So no, I haven't jumped into a cook that I have no knowledge about. But I did accomplish something I never have, a complete full meal for my entire family. For once my cooking meant something more than a plate of meat.

And next time, I promise I will cook the cook assigned by Mikey!

Until next post, remember kids.....CHUNKS not chips!

Time for Some Smokin' Tacos

So far in my short BBQ lifetime, I have made some incredible meals. Now, one thing they have all had in common is that they were pretty significant meals which I wouldn't have without BBQ. In a way BBQ for me has been a turn off on the dinner highway. Simply meals that didn't happen otherwise. This week though, that is all changing.

For this cook, I am making tacos. So a year ago, that meant throwing some ground beef in a skillet with some seasoning. The ease of this made it a staple in my household. So I was a little taken back when Mikey assigned me tacos. It sounded kinda like he was taking my simple household meal and making it far too much of a process for a weeknight.

I quickly realized though, what he was actually doing was allowing me to enjoy the art of BBQ and still cook something simple. It was kinda genius really. The meat for these new tacos was set to be slow smoked chuck roast pulled. See this was new too. I have pulled chicken. I have certainly pulled pork, but never beef. 

Like most cooks, I assumed this would be smoke slow at 250 until the beef gets to about 190. And like most cooks, Mikey quickly corrected me. He instructed me to smoke the beef until about 165 internal. At that point put the roast in an aluminum pan along with a sliced pepper, a sliced onion, a bit of butter and a can or two of beer. Different for sure...but I was cooking with beer so I certainly would not complain.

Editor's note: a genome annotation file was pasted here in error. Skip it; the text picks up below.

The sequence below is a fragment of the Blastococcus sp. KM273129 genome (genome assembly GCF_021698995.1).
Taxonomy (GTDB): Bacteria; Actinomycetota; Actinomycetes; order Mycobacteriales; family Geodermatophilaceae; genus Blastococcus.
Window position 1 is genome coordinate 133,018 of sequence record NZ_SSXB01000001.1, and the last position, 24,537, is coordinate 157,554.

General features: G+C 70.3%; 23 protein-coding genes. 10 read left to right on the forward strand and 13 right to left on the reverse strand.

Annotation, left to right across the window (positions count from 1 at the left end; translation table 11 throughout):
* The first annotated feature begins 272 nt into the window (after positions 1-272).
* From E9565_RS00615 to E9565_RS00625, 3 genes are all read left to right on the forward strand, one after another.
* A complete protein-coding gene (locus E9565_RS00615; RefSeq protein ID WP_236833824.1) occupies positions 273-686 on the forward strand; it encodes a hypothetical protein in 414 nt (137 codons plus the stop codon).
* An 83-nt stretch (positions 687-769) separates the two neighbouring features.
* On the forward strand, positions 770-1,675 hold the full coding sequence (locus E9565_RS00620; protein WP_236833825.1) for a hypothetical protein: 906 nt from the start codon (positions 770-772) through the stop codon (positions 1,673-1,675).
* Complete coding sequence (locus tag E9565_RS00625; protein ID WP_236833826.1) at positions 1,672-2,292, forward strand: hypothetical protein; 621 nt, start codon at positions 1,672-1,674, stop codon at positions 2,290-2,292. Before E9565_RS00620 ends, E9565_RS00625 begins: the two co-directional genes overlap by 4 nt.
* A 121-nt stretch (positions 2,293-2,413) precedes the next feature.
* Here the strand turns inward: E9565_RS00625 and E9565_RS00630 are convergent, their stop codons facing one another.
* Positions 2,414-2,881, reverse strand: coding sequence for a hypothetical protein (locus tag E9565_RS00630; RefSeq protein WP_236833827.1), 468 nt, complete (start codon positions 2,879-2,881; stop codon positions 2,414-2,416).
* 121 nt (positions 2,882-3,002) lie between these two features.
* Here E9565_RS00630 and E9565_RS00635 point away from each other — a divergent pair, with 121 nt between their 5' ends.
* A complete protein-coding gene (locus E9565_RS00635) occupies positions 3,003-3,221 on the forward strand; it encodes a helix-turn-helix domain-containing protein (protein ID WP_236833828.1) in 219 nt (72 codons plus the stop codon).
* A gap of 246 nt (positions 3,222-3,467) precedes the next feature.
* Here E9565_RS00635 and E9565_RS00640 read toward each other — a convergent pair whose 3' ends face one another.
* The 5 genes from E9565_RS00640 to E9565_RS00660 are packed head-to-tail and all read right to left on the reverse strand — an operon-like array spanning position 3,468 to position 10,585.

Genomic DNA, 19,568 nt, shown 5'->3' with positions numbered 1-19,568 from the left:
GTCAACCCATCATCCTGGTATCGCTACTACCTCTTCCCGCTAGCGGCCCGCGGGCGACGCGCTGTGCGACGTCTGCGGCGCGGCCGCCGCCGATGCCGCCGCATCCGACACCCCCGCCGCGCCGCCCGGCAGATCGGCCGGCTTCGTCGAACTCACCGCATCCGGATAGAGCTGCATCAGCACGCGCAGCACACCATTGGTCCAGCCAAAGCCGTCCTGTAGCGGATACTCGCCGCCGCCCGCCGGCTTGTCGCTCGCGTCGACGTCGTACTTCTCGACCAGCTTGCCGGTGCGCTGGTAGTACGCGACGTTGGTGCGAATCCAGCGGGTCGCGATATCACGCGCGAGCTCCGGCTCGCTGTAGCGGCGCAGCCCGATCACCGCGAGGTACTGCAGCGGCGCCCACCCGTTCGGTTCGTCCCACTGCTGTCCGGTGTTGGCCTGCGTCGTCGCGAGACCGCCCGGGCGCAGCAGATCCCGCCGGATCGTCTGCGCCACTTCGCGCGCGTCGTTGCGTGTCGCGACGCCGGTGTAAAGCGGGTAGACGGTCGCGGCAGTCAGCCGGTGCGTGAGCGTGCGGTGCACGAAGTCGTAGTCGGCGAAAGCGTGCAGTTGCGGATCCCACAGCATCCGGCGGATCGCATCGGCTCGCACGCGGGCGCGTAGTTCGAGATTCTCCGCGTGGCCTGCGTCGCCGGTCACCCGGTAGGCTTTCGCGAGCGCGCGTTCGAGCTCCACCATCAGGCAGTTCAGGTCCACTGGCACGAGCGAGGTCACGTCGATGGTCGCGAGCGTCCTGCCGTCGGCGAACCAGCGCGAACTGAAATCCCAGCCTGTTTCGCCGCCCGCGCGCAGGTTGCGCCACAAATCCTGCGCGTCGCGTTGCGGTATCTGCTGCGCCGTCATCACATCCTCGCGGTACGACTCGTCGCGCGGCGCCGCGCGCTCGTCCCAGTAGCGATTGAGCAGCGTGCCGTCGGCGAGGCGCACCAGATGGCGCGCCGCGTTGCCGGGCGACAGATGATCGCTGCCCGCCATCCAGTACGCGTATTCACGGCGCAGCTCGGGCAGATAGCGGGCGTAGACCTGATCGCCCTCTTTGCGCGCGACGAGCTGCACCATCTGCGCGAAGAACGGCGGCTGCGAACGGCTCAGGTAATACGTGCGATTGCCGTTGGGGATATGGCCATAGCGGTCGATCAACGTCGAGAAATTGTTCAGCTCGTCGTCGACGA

Alright, so I love me some High Life. But considering I was cooking with beer, I switched over to Coors Banquet for that extra class. I picked up a beautiful USDA choice chuck roast. I carefully picked out Southern Links Steak and Brisket Seasoning for my rub. With the roast rubbed and the beautiful white smoke pouring out of my kettle it was time to get this cook going. 

In all honesty, this cook went pretty flawlessly. While the roast was smoking, I cut up my peppers and onions. Soon the internal temp hit 165 and I sealed the roast up in its bath of Banquet and started working on everything else that goes with tacos. Just after that point is when I realized that the adage of BBQ being ready when it is ready doesn't quite make everyone happy. The temp was going up slowly and I had a very hungry family on my hands. 

Finally, it hit temp. I pulled it off the grill and began to shred it. Soon there was a bowl of the most incredible pulled beef I had ever seen. It was time to eat. After only a couple bites, I realized that this was like unlike any taco Tuesday we have ever had in the family. The difference between a typical skillet ground beef taco and a smoked pulled chuck roast is unbelievable. The family certainly agreed as it was all eaten almost instantly.


Like I said, I can hardly see me pulling off this smoke on a weeknight for a quick taco dinner. At the same time, I would certainly be able to cook this on the weekend and save it for a mid-week meal. It was a very enjoyable BBQ twist to a pretty standard meal in my house.

Ironically the next night I was at Mikey's house to eat pulled chicken and pulled pork tacos which he made. Obviously, there is a difference between them...But at the very least I feel my pulled beef tacos certainly were in the same category.

Until next post, remember kids.....CHUNKS not chips!